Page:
This is an archived article that was published on in 2013, and information in the article may be outdated. It is provided only for personal research purposes and may not be reprinted.

Maximum fines for companies that dump too-hot radioactive waste in the EnergySolutions Inc. landfill would double, under HB124 sponsored by House Majority Leader Brad Dee, R-Ogden.

Dee's bill, made public Friday, responds to several issues raised in a Legislative Auditor General report last fall that criticized the Utah Division of Radiation Control for relying too much on self-policing at the low-level radioactive waste site in Tooele County.

Under current law, companies that use the Utah site face a maximum penalty of $5,000 per violation. The measure would increase that penalty to $10,000.

In addition, the bill would require the radiation division to allow waste only if the company that wants to use the EnergySolutions disposal site agrees to allow state regulators to see and test the Utah-bound shipments. It also would require radioactive waste fees to be used for radioactive waste oversight.

The bill grew out of a pair of audits highly critical of the state's management over the waste and the taxes associated with EnergySolutions' operations. Former Senate President Michael Waddoups, R-Taylorsville, angrily raised the possibility of disbanding the Department of Environmental Quality and firing Utah's top radiation-control official over the audit findings.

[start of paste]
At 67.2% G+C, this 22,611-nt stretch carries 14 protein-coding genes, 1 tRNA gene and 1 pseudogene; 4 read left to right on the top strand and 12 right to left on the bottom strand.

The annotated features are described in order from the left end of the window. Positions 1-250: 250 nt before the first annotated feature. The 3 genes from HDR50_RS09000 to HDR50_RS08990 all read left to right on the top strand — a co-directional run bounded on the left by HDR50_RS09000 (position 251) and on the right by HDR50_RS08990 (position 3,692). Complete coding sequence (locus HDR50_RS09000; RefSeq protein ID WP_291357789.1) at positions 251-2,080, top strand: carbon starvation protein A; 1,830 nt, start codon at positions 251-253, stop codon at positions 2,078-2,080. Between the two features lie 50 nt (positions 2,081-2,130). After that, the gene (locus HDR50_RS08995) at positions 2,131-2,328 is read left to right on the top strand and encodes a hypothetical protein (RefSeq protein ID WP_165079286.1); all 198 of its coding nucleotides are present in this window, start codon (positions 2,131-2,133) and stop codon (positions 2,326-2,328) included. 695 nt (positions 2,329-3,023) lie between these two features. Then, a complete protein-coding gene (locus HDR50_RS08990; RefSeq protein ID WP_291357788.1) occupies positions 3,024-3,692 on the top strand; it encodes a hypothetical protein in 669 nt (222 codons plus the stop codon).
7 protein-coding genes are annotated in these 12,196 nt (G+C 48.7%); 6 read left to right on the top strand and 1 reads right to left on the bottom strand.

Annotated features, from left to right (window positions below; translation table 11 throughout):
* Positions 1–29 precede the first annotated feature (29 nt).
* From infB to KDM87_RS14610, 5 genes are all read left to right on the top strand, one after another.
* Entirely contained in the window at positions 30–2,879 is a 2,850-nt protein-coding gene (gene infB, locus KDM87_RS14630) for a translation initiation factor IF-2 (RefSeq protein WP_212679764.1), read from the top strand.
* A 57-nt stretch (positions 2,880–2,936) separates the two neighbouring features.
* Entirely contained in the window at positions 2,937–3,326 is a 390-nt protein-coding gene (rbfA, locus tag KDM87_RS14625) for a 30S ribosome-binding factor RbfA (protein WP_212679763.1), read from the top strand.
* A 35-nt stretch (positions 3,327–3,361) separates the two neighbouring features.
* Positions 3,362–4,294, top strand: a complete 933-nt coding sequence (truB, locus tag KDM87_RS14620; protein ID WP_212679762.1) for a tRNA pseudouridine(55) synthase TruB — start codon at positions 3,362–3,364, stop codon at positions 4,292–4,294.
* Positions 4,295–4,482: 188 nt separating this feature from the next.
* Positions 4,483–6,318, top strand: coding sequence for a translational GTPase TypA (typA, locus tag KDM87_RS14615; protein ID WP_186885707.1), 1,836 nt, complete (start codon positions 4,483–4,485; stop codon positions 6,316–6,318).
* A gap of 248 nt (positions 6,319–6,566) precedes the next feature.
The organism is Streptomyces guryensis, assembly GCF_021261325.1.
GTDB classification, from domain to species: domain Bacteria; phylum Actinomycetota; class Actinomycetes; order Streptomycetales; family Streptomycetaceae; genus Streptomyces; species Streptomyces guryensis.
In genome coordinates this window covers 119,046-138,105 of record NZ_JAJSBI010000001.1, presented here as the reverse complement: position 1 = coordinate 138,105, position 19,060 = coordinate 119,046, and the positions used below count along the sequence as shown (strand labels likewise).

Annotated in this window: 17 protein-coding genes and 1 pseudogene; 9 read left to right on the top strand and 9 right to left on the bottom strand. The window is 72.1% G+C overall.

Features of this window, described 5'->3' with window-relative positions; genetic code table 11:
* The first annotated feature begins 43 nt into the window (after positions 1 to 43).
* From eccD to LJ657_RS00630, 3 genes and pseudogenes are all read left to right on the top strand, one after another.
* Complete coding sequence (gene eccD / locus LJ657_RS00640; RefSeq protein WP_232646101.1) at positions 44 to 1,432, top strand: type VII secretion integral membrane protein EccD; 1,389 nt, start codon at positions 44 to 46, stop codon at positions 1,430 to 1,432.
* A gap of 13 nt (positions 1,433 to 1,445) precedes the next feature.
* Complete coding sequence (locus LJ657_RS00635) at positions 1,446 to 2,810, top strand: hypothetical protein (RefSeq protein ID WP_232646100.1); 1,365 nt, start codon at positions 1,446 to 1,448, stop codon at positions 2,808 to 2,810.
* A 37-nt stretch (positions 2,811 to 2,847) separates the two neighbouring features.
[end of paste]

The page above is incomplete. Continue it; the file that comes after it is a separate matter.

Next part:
Of particular concern: 37 containers of too-hot radioactive waste had come to Utah for disposal. Fourteen were returned, but 23 were buried at EnergySolutions in violation of state law, and the biggest fine paid by an offending shipper was $4,875.

Christopher Thomas, executive director of the Healthy Environment Alliance of Utah, called the Legislature's response to the audit "underwhelming."

"While Dee's bill appears to take a few steps in the right direction, we will certainly watch closely to make sure EnergySolutions doesn't use it as an opportunity to slip in provisions that degrade Utah's nuclear-waste protections," he said. "That's certainly been the company's MO before."